March 18, 2003
Purdue, CityBus partnership a driving force for community
WEST LAFAYETTE, Ind. While the term "win-win" often conceals more than it reveals, it's hard to find a loser in the Purdue University-CityBus partnership, as traffic congestion and parking problems ease, and university staff and students ride free.
Purdue students are voting with their feet: They took more than 2.4 million rides on the bus in 2002. Purdue subsidizes CityBus with about $1 million, so students and staff can get on board by showing their university identification cards, said Jerome M. "Mike" Jasper, Purdue's manager of parking facilities.
"Each bus rider means that's one car that isn't contributing to congestion in West Lafayette and is moving us progressively to becoming a more pedestrian campus," Jasper says. "It's also important for Purdue which is in an expansionary mode to forestall building new parking garages so we have the space to build the new educational facilities we need."
Jasper says the national average construction cost for one parking garage space is $10,000 and that doesn't include land cost, ongoing maintenance or utilities.
From the CityBus point of view, the Purdue partnership has brought about growth in ridership while improving the quality of life in Greater Lafayette.
Overall ridership in Greater Lafayette was almost 3.6 million in 2002, says John Metzinger, development manager for CityBus. That's a 13.25 percent increase over 2001 and represents the largest per capita ridership in the state, according to Metzinger. Purdue riders accounted for 60 percent of CityBus' 2002 ridership.
"Purdue's impact is critical," he says. "It's great for the whole community. We'd love to have more faculty and staff who live in Lafayette and West Lafayette ride the bus."
Metzinger says the four-year-old partnership with Purdue has opened up more of Greater Lafayette as a housing option for students. And, for the ecologically minded, buses are a concrete way for Purdue students and staff to express their commitment to the environment by reducing pollution from automobile exhaust.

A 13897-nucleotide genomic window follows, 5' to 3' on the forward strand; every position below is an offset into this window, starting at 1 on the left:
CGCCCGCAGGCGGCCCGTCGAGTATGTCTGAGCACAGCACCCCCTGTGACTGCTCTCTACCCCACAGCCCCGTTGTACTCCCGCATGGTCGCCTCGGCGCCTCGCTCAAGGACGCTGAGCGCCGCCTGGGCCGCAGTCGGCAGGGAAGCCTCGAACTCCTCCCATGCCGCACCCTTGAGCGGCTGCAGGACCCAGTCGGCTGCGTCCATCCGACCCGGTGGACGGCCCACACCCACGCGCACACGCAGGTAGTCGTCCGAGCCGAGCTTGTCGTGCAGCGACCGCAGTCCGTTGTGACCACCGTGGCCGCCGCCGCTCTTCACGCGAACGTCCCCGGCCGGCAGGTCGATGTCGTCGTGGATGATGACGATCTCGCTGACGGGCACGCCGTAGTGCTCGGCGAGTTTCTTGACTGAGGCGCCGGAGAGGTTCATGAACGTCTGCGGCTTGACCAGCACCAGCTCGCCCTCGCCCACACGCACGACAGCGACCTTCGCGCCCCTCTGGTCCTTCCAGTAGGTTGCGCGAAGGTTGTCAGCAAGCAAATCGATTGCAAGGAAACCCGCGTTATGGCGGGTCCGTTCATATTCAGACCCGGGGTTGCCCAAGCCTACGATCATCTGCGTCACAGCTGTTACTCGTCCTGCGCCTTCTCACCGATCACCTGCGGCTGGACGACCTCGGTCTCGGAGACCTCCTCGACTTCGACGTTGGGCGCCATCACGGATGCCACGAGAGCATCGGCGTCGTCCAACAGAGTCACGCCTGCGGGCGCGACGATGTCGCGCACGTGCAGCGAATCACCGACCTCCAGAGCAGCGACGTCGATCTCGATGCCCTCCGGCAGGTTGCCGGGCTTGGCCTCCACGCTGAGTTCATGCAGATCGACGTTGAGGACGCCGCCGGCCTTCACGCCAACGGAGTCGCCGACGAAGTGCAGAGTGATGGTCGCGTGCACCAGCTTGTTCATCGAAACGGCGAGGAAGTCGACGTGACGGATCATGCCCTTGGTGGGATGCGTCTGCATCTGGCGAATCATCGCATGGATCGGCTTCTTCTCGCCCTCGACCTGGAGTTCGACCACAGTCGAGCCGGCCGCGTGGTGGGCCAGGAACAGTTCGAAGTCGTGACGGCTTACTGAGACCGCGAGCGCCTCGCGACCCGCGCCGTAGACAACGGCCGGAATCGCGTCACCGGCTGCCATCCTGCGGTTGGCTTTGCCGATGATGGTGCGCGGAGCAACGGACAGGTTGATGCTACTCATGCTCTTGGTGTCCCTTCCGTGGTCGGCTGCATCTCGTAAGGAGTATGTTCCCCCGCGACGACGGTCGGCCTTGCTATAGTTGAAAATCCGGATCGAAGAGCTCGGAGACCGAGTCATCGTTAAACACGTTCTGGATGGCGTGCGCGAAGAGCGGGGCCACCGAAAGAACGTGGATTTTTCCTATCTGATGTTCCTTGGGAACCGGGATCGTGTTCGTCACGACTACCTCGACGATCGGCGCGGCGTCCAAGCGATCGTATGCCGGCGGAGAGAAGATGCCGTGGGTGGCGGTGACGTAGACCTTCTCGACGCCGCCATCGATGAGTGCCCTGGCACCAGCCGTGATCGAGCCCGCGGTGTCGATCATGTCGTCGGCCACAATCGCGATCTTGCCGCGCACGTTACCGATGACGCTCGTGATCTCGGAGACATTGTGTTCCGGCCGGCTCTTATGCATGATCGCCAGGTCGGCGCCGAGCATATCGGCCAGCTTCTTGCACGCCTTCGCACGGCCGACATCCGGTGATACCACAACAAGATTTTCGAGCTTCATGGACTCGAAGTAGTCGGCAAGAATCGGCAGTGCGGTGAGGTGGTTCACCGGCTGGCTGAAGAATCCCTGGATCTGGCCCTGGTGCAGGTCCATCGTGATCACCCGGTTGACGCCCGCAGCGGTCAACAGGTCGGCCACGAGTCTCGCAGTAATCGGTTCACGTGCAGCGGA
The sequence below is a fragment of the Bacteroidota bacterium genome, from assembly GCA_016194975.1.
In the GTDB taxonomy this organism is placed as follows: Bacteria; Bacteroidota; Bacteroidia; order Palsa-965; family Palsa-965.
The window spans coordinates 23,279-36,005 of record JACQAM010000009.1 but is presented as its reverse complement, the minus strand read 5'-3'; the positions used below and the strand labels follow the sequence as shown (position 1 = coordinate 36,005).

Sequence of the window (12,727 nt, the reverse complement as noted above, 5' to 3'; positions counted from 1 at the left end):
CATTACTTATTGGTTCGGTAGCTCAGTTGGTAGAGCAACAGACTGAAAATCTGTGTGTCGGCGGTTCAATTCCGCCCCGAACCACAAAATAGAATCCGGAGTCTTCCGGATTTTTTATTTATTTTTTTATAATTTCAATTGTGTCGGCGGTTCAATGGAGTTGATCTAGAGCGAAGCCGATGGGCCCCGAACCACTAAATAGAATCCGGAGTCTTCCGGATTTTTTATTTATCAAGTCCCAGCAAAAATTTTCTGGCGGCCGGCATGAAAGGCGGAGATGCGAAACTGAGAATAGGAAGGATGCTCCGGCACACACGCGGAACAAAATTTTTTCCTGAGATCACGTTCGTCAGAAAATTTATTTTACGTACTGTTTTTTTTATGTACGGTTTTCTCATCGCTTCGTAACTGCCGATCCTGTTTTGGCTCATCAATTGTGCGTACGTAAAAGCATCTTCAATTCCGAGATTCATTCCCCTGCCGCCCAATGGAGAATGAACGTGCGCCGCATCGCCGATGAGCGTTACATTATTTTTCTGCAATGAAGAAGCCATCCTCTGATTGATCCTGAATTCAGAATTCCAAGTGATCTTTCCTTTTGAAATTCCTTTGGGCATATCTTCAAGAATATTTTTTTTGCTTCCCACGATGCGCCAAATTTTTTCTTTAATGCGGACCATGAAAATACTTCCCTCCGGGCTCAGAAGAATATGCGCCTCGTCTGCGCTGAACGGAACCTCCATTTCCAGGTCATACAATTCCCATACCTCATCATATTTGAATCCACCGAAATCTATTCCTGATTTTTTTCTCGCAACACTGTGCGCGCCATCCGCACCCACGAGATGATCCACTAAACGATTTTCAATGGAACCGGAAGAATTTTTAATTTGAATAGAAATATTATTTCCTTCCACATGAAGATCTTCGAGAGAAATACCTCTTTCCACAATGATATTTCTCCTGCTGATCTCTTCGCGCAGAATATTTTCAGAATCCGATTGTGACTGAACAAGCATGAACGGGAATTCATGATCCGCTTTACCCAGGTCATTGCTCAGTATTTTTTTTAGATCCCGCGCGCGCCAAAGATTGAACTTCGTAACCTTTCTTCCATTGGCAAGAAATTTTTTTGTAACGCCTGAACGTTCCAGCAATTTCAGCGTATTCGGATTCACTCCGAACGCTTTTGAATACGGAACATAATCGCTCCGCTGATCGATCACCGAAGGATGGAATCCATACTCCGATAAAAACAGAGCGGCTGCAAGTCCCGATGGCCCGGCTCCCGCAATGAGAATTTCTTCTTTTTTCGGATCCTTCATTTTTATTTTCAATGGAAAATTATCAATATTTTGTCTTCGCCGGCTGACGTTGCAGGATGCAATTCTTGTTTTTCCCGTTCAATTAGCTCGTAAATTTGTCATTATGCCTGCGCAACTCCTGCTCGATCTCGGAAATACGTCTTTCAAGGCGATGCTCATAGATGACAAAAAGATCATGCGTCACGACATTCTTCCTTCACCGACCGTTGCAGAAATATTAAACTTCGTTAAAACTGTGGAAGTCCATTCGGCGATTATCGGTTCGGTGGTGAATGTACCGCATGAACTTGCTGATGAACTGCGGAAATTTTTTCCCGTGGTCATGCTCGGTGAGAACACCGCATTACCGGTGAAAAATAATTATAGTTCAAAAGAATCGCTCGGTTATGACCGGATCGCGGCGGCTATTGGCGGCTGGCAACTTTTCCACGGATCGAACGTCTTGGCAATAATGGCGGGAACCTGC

Chad Boutin, a Purdue science writer, says he rides the bus about three times a week for a number of reasons.
"In the big picture, I care about the environment," Boutin says. "With gas at $1.80 per gallon, I also care about my pocketbook. And the bus gets me to work with the least hassle."
CityBus has just completed a two-day on-board survey of bus riders and also has done phone surveys. Metzinger says the surveys are part of a five-year planning document for the Federal Transit Authority.
"We're trying to determine current status, unmet needs and a better sense of what people want," Metzinger says.
He says preliminary results of the phone survey show the community is positive about CityBus.
"We found 97 percent of respondents said public transportation was important to them and to the economic development of Greater Lafayette," Metzinger says. "Fifty-four percent had taken the bus.
"We found 21 percent of students and 8 percent of Purdue employees ride CityBus. What all this tells us is that there is still growth potential, particularly among Purdue's faculty and staff."
CityBus serves all of West Lafayette, Purdue and Lafayette and extends out to the Tippecanoe Mall, Klondike Road, and State Route 26 and I-65. On weekdays, buses run every half hour from 6 a.m. to 11 p.m. The hub for changing buses going to and from Lafayette and West Lafayette is at 200 N. Second St. in downtown Lafayette.
Purdue faculty, staff and retirees show their Purdue identification cards to ride buses. Buses are handicapped-accessible.
Writer: Mike Lillich, (765) 494-2077, email@example.com
Sources: Mike Jasper, (765) 494-9315, firstname.lastname@example.org
John Metzinger, (765) 423-2666, ext. 208, email@example.com
Chad Boutin, (765) 494-2081, firstname.lastname@example.org
Purdue News Service: (765) 494-2096; email@example.com
A publication-quality photograph is available at ftp://ftp.purdue.edu/pub/uns/jasper.bus.jpeg.